Researchers from Texas A&M University looked at the effect hypnosis had on smoking cessation and whether it assisted smokers with quitting the habit. The study offered thirty smokers three individualized sessions of hypnotic intervention in a clinical setting. All the participants of the study were referred by their doctor. After the three sessions, 81% of the patients reported that they had stopped smoking. 12 months after the study, 48% of patients had remained non smokers. More than 95% of the patients reported being satisfied with the hypnotic intervention and process. The study also found that smokers would be 20% more likely to quit after the 12 month period if they had completed the total 3 sessions and not just two or one.
In the first session data was collected from the patients concerning their smoking history, an assessment of their mental status and any psychopathology. The session also covered aspects relating to the addictive nature of nicotine as well as the relationship between stress and tobacco consumption. Each smoker was asked to pick a goal date to quit, to throw out anything in their possession related to smoking, and to return to the consultation location on the specified quit date. Each patient was asked to discuss and talk about the possible after effects of quitting smoking and the likely implications. An overview of the myths and misconceptions regarding hypnosis was also given. These first sessions were approximately 45 minutes in length. This time allowed for the development of both rapport and the groundwork for a positive therapeutic intervention.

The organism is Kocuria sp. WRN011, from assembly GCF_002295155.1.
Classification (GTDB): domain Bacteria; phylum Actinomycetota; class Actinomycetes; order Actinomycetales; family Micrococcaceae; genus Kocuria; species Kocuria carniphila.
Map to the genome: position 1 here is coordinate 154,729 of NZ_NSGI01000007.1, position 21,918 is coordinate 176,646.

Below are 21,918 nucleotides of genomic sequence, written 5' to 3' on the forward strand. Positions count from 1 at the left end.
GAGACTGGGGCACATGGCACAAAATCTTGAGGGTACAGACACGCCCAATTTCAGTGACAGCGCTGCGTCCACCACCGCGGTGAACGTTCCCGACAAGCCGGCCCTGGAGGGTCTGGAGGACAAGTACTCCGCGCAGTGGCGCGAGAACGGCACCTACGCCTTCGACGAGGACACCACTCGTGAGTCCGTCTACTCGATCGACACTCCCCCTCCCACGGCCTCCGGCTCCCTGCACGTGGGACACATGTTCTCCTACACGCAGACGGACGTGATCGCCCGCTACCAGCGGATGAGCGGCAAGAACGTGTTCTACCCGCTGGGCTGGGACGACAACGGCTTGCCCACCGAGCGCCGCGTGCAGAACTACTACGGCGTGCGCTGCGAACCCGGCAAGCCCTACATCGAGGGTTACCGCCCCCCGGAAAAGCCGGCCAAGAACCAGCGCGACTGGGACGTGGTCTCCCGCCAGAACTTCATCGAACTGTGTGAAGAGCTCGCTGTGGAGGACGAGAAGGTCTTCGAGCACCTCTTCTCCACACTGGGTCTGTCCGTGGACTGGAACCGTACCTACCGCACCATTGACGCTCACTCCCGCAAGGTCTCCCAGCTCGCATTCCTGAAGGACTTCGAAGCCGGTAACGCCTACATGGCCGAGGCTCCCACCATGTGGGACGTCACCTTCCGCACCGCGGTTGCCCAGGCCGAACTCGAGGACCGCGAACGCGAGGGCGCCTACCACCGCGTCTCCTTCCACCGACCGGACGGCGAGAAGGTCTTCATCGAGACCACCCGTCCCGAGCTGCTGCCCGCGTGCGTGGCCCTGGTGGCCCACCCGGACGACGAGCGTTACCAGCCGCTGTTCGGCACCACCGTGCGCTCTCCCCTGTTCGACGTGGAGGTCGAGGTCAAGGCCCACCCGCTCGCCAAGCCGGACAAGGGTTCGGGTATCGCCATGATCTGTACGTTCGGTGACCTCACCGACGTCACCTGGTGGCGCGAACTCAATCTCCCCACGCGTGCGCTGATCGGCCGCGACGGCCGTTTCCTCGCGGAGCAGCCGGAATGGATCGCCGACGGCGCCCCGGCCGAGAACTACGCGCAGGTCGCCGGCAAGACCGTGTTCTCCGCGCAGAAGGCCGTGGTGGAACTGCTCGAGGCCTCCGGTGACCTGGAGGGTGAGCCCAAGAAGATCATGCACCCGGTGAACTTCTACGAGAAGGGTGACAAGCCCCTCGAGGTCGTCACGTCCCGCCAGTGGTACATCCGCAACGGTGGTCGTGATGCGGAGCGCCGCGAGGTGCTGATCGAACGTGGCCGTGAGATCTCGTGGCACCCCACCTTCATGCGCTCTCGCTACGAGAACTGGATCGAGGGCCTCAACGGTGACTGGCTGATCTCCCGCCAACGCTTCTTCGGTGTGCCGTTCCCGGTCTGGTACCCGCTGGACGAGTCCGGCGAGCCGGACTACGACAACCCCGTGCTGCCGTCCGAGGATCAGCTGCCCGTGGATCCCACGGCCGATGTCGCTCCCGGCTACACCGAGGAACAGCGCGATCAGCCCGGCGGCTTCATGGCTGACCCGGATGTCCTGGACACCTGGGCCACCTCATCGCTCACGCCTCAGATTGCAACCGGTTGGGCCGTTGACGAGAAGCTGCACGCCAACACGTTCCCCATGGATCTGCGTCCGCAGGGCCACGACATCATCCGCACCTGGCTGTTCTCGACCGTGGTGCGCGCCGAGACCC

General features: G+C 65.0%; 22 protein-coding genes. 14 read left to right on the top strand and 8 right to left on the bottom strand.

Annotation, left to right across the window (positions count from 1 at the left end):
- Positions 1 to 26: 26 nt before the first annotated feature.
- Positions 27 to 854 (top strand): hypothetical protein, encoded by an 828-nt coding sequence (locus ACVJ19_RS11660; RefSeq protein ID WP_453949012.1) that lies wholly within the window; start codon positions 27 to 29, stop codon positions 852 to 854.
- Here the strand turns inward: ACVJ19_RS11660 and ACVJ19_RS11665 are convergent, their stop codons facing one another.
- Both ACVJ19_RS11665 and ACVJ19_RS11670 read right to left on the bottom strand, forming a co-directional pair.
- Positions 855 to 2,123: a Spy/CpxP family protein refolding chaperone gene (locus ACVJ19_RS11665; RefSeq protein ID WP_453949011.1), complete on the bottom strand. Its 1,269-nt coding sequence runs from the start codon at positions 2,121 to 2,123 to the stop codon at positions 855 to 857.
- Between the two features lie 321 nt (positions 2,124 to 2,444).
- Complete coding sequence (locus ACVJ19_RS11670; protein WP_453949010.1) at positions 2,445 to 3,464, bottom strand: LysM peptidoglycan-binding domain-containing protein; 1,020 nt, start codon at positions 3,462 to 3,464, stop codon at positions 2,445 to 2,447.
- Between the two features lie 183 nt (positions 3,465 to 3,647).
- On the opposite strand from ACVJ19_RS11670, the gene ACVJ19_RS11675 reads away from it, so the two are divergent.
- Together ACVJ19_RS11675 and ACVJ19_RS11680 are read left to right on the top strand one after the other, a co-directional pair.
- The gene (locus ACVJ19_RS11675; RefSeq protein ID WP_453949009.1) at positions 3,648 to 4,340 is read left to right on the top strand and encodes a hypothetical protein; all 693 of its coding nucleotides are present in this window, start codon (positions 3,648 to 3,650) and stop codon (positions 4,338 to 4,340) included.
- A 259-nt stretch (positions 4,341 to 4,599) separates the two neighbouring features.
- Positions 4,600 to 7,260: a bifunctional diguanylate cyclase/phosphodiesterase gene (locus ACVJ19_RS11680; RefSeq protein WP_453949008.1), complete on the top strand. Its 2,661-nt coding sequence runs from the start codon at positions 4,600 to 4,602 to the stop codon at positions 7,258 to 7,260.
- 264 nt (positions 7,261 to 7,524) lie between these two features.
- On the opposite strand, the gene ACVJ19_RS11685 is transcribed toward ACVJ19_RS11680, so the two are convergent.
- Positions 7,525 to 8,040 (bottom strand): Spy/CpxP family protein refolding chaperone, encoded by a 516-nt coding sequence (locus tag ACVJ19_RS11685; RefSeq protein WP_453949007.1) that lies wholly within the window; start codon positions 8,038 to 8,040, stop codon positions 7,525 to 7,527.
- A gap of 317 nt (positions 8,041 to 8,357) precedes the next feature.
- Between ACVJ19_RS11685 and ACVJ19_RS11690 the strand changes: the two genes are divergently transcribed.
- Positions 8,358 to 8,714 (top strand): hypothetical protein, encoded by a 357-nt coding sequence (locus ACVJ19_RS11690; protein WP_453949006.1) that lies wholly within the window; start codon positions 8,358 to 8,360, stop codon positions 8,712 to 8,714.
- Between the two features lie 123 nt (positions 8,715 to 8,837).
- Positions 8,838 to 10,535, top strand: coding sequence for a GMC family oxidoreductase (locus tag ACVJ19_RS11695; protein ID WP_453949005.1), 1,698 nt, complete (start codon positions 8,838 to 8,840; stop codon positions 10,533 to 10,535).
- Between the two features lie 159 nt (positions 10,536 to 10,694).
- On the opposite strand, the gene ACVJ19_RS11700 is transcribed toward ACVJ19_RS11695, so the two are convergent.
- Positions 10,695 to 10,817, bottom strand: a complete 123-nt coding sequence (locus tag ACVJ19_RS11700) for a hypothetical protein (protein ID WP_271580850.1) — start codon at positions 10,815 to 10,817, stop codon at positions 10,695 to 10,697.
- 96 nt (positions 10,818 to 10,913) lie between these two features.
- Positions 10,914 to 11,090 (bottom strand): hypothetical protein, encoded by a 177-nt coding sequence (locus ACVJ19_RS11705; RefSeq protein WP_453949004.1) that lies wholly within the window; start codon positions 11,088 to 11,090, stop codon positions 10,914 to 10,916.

In the second session patients participated in a 25 minute hypnotic intervention that covered various hypnotic techniques. The induction was standardized across the board but the benefit suggestions were tailored to each individual’s preferences. Some of the aspects of the hypnosis intervention included:
- Relaxing imagery and related suggestions,
- Stop smoking commitments,
- Decreased craving for nicotine and other post hypnotic suggestions,
- Self hypnosis training,
- Benefits visualization.
A hypnotic audiotape was also given to patients reinforcing the hypnotic benefits of relaxation (the audiotape did not contain any direct smoking suggestions)
In the final session covered the progress, the ease and or difficulties faced since the hypnosis intervention and a reinforcement hypnotic session was also delivered.
Some of the limitations to this study included the fact that there was no control group to measure the placebo effect. In simple terms, whenever a group of people are given treatment, regardless of what that treatment is, the condition will show improvement in some of the people. If there is no control group, we are limited in knowing the extent to which hypnosis is successful in treating the condition of smoking. Furthermore, it would be beneficial in future studies to have higher levels of participants to increase confidence in future study outcomes. And lastly, the study did not take into account the hypnotizable of the smokers. Obviously increased levels of hypnosis susceptibility will impact on the success of smokers post hypnotic intervention and thus the results of the study.
This study highlights and shows some evidence for the efficacy of hypnosis on smoking. Furthermore, the fact that smokers were more likely to quit after 12 months if they completed the final reinforcement session also shows the
benefits of receiving multiple hypnotic sessions. More studies need to be conducted to further ascertain the impact hypnosis interventions have on smoking. There has been for some time a large variation in study outcomes that concern quit smoking hypnosis and it is for this reason why more studies are required.
Elkins, G., & Rajab, M. (2004). Clinical hypnosis for smoking cessation:
preliminary results of a three-session intervention. International Journal of Clinical & Experimental Hypnosis, 52(1), 73-81.
Filed under: Smoking